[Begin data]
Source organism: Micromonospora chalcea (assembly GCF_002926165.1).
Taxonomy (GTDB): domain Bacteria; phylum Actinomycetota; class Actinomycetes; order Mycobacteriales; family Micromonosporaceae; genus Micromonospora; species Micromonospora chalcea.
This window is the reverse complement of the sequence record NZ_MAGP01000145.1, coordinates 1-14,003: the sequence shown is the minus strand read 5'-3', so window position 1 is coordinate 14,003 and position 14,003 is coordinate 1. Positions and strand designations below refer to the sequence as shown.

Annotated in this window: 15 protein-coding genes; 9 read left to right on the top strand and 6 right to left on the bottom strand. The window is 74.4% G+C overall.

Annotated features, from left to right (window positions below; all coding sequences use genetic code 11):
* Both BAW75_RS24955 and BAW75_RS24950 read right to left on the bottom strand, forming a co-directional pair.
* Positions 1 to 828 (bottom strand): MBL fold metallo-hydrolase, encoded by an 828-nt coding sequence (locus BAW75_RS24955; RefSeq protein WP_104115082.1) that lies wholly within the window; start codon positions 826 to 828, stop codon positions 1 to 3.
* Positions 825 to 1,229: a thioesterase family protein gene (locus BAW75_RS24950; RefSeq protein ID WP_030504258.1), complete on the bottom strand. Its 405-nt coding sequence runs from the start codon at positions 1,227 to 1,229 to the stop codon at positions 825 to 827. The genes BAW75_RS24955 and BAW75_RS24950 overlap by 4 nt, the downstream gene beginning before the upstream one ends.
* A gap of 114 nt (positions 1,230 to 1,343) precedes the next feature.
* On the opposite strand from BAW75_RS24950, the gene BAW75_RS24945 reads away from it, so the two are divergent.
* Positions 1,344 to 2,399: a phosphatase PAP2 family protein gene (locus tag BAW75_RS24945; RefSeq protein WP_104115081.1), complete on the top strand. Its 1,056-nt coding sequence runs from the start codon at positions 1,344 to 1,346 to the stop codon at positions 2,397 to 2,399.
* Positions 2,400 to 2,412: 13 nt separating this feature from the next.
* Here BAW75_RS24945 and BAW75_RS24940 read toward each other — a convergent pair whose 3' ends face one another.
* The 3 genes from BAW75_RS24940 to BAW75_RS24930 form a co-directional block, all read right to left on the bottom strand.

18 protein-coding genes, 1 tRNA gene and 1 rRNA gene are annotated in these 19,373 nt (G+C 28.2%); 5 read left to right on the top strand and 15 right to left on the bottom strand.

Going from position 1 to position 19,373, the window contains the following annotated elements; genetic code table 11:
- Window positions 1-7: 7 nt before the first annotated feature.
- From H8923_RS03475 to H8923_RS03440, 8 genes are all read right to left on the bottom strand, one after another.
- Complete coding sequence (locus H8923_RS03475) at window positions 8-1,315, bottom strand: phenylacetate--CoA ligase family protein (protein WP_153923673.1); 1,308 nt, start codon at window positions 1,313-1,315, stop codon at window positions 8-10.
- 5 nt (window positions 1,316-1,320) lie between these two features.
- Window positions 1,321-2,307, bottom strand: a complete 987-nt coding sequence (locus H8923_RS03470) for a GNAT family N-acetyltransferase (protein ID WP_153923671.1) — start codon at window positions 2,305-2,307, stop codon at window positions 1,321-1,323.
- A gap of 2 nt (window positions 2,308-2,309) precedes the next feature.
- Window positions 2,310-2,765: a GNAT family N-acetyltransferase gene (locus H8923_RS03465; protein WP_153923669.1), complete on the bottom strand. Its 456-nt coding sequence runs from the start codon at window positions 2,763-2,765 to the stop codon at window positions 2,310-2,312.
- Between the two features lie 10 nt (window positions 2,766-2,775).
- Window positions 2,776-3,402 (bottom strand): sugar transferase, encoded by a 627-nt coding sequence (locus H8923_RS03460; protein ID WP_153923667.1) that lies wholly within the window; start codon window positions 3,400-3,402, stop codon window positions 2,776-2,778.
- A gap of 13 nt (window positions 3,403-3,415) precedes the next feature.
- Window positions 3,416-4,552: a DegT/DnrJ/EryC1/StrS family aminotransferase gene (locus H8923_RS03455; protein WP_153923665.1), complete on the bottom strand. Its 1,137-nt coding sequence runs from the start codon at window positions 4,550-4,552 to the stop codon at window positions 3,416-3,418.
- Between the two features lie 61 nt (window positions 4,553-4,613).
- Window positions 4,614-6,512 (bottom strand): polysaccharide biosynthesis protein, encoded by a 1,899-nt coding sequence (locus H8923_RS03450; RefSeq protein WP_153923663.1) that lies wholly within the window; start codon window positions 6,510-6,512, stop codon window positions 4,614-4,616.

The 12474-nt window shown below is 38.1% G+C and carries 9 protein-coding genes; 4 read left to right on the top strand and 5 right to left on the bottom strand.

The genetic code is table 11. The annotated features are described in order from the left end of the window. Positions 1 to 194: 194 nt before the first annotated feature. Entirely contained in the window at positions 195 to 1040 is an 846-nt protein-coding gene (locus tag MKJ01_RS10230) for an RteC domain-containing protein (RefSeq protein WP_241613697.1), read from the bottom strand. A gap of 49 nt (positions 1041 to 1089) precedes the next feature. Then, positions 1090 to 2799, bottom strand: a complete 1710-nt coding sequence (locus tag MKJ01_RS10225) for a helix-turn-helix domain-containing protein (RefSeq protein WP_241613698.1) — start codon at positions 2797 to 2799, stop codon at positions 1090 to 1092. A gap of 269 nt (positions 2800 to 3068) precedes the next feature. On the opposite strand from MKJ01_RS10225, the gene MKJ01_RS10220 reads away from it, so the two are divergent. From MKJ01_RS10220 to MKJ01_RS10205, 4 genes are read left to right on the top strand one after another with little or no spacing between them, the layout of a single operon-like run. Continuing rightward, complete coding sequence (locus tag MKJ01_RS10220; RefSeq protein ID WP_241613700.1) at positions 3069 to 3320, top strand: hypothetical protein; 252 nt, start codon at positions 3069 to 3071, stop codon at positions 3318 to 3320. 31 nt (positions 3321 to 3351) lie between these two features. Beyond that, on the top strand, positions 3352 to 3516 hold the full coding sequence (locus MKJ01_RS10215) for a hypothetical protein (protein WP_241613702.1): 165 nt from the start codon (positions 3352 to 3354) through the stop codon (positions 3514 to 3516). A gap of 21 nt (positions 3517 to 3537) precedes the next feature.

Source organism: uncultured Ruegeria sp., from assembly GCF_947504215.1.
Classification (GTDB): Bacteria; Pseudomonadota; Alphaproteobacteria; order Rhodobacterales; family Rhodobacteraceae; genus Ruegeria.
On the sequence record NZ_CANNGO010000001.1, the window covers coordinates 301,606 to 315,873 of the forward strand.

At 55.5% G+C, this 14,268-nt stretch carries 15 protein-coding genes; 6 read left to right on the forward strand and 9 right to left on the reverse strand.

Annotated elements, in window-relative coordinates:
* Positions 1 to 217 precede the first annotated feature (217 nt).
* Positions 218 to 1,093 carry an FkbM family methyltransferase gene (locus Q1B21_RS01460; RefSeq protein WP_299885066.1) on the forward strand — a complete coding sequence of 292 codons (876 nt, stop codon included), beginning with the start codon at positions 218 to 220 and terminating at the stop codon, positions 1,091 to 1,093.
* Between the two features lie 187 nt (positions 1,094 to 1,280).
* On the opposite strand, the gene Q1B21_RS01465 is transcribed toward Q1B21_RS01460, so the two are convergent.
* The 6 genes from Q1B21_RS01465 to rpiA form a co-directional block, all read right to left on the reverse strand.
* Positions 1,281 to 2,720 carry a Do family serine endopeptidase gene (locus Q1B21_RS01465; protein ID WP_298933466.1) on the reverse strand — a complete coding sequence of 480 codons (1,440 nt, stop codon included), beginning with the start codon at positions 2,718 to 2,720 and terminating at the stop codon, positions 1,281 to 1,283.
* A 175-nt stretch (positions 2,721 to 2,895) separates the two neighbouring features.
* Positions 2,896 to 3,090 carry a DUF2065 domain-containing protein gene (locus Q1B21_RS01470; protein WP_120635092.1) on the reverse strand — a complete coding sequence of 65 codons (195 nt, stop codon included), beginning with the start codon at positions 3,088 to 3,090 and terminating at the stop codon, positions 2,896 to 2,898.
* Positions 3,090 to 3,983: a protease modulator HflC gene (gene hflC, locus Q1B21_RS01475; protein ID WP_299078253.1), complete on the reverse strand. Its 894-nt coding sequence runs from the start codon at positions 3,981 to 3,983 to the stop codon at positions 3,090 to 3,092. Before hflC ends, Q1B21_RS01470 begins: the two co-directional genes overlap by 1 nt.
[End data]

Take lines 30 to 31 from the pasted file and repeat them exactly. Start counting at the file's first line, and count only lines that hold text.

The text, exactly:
The 12474-nt window shown below is 38.1% G+C and carries 9 protein-coding genes; 4 read left to right on the top strand and 5 right to left on the bottom strand.

The genetic code is table 11. The annotated features are described in order from the left end of the window. Positions 1 to 194: 194 nt before the first annotated feature. Entirely contained in the window at positions 195 to 1040 is an 846-nt protein-coding gene (locus tag MKJ01_RS10230) for an RteC domain-containing protein (RefSeq protein WP_241613697.1), read from the bottom strand. A gap of 49 nt (positions 1041 to 1089) precedes the next feature. Then, positions 1090 to 2799, bottom strand: a complete 1710-nt coding sequence (locus tag MKJ01_RS10225) for a helix-turn-helix domain-containing protein (RefSeq protein WP_241613698.1) — start codon at positions 2797 to 2799, stop codon at positions 1090 to 1092. A gap of 269 nt (positions 2800 to 3068) precedes the next feature. On the opposite strand from MKJ01_RS10225, the gene MKJ01_RS10220 reads away from it, so the two are divergent. From MKJ01_RS10220 to MKJ01_RS10205, 4 genes are read left to right on the top strand one after another with little or no spacing between them, the layout of a single operon-like run. Continuing rightward, complete coding sequence (locus tag MKJ01_RS10220; RefSeq protein ID WP_241613700.1) at positions 3069 to 3320, top strand: hypothetical protein; 252 nt, start codon at positions 3069 to 3071, stop codon at positions 3318 to 3320. 31 nt (positions 3321 to 3351) lie between these two features. Beyond that, on the top strand, positions 3352 to 3516 hold the full coding sequence (locus MKJ01_RS10215) for a hypothetical protein (protein WP_241613702.1): 165 nt from the start codon (positions 3352 to 3354) through the stop codon (positions 3514 to 3516). A gap of 21 nt (positions 3517 to 3537) precedes the next feature.